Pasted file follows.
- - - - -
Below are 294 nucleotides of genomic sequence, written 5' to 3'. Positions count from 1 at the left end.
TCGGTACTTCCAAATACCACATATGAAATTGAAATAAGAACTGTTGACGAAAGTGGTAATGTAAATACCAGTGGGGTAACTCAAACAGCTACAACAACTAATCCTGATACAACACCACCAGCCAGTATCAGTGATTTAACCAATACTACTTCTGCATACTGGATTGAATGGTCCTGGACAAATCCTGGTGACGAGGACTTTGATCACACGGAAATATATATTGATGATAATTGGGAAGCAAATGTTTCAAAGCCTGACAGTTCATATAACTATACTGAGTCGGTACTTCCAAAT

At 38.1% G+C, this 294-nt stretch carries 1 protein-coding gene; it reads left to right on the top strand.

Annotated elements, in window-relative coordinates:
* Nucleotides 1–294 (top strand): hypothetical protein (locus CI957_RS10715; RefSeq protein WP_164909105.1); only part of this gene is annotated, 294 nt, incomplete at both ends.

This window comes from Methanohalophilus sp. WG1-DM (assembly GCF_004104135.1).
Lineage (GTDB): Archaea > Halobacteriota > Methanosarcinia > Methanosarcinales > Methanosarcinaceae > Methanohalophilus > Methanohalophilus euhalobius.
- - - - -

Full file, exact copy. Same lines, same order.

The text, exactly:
Below are 294 nucleotides of genomic sequence, written 5' to 3'. Positions count from 1 at the left end.
TCGGTACTTCCAAATACCACATATGAAATTGAAATAAGAACTGTTGACGAAAGTGGTAATGTAAATACCAGTGGGGTAACTCAAACAGCTACAACAACTAATCCTGATACAACACCACCAGCCAGTATCAGTGATTTAACCAATACTACTTCTGCATACTGGATTGAATGGTCCTGGACAAATCCTGGTGACGAGGACTTTGATCACACGGAAATATATATTGATGATAATTGGGAAGCAAATGTTTCAAAGCCTGACAGTTCATATAACTATACTGAGTCGGTACTTCCAAAT

At 38.1% G+C, this 294-nt stretch carries 1 protein-coding gene; it reads left to right on the top strand.

Annotated elements, in window-relative coordinates:
* Nucleotides 1–294 (top strand): hypothetical protein (locus CI957_RS10715; RefSeq protein WP_164909105.1); only part of this gene is annotated, 294 nt, incomplete at both ends.

This window comes from Methanohalophilus sp. WG1-DM (assembly GCF_004104135.1).
Lineage (GTDB): Archaea > Halobacteriota > Methanosarcinia > Methanosarcinales > Methanosarcinaceae > Methanohalophilus > Methanohalophilus euhalobius.